J: No, I think the longer that they're fans, they figure it out, I thanks for the most part, which is actually okay with me (laughs) but people think that this is a new thing, it kind of came out of nowhere, you know, they don't realise there was 10 years of work prior to that of blood sweat and tears getting to this point but you know that's okay, it's something that they learn as we go along and it's kind of cool that I see tweets from people who say "Hey I love this song from your solo album" and I'm like, "Oh gosh, that's still out there?!" It's great to be able to see people get involved with what you've done, even if it's from the past.

H: Do you find a big difference between being solo and part of the band?

J: Well, obviously the style of music is different. Before I was doing pop soul with a little bit of a rock edge to it. Who knows what I was doing back then? I was finding myself, definitely, as an artist. Now, doing it with the band, I much prefer it how it is now. It's got its pros and the cons but I love being able to have that, cameraderie on stage and us working together to create music, is such an amazing experience that this is definitely the piece of the puzzle that was missing the 10 years prior.

H: I guess a lot of people won't know your band aren't American, either?

J: yeah we get that a lot. It was funny, we won UK group of the year from W21 music at the end of last year and someone tweeted to say wait a minute, shouldn't it be a UK band, this is an American band, so of course I giggles and told them that actually I'm the only American, I'm in the minority. But yeah, the guys are all from the UK, everywhere from Bristol to Bournemouth area to London and I'm the adopted British one, who has spent the last few years in the UK. It's fun seeing people's reactions when they expect to talk to some drummer from Texas, then he speaks in his London accent. We told the boys they were doing absolutely terrible American accents so they should work their English accents.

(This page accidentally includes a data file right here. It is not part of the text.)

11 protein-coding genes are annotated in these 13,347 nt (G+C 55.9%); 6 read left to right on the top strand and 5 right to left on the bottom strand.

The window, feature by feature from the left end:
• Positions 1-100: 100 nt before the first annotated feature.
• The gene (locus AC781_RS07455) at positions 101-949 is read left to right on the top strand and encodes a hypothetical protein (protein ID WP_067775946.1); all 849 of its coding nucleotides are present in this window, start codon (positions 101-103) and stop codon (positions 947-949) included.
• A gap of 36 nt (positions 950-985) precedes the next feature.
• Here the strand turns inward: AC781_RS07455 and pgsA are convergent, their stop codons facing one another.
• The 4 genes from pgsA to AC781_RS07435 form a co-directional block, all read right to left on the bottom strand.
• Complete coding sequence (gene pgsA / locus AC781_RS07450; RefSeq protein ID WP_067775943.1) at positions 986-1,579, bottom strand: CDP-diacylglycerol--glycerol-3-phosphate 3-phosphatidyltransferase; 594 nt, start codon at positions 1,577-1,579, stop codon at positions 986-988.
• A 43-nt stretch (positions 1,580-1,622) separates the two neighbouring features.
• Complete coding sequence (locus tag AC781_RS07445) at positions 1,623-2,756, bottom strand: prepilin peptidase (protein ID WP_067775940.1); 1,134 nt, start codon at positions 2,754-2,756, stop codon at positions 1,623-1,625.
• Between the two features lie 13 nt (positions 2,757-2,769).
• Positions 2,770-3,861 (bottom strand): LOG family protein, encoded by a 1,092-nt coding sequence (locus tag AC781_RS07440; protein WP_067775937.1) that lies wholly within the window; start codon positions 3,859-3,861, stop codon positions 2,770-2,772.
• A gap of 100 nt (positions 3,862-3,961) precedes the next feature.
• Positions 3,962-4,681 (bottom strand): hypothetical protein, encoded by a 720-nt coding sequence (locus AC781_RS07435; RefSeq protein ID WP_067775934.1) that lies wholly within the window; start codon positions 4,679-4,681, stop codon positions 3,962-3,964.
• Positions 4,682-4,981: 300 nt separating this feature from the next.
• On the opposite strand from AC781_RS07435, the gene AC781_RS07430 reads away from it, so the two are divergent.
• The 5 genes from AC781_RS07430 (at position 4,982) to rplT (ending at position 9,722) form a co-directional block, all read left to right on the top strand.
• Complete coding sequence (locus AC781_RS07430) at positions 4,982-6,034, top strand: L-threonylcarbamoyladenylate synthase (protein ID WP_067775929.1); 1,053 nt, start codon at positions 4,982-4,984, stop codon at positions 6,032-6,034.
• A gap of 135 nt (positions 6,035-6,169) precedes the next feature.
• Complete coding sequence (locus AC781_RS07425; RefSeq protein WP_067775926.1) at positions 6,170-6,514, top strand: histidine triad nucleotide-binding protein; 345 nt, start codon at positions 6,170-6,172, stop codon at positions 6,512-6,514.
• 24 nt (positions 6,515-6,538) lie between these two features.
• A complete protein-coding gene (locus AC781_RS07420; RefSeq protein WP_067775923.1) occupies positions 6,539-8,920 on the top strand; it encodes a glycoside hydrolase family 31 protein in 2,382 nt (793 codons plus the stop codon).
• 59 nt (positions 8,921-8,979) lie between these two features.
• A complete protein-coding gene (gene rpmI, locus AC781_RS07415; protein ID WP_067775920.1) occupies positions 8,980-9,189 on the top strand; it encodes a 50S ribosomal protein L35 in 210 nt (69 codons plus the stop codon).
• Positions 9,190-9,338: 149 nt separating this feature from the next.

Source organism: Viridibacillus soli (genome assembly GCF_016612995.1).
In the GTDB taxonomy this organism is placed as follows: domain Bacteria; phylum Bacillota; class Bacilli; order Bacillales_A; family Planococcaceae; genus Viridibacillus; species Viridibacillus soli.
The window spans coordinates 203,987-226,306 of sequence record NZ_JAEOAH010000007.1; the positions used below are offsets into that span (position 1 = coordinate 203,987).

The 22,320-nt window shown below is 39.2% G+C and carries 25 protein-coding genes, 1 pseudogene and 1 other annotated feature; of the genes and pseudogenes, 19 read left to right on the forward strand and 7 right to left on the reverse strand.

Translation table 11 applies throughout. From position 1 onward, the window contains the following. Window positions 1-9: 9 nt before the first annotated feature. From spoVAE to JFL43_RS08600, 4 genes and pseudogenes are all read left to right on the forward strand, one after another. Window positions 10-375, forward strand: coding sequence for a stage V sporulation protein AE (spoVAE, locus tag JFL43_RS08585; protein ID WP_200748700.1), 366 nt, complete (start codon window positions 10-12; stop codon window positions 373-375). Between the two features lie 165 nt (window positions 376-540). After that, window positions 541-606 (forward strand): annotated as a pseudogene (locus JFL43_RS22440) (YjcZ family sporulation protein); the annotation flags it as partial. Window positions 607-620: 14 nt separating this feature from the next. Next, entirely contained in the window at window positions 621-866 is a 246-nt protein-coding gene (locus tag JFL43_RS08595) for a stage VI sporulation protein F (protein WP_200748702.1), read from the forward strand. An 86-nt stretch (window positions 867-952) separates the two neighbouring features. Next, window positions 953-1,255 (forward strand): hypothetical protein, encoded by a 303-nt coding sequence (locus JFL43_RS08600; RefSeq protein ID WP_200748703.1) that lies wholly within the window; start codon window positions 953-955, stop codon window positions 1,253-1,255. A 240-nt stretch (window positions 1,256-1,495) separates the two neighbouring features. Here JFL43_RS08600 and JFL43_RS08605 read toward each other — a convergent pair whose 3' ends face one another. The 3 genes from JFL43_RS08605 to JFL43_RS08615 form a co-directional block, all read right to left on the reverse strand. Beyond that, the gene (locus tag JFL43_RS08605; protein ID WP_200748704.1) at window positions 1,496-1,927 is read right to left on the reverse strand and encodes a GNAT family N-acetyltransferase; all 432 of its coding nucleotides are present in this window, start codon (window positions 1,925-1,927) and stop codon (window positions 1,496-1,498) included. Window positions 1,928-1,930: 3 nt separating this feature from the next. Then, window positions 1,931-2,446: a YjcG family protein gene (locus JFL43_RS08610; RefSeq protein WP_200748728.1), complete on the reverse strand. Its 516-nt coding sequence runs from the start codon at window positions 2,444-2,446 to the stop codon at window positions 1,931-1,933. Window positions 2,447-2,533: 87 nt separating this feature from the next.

H: Work the English charm?

J: You got it, exactly.

H: Didnt you poach them from another band you were opening for?

J: The Overtones, yeah, I was doing my solo thing opening for them, so as you do when you're on tour for twenty some odd dates, you become really good friends. For us it was like second day in and we all just...something just clicked, we became really fast friends. Shortly thereafter, we just kept in touch and started working together and then we were kind of inseparable and before we knew it we were deciding whether to just still be Jessica Clemmons and this band or to just do this and become an actual band and make it official. So we did! It's a great story and I would never have expected to be the front woman for an all Bristish band!

H: I bet when they signed you up to open they didn't expect you to leave with their band!

J: (laughing) No, I expect not! We're on good terms though and I've said I'll share if I need to, as long as I'm not busy!

H: something that really interested me was the Evans campaign...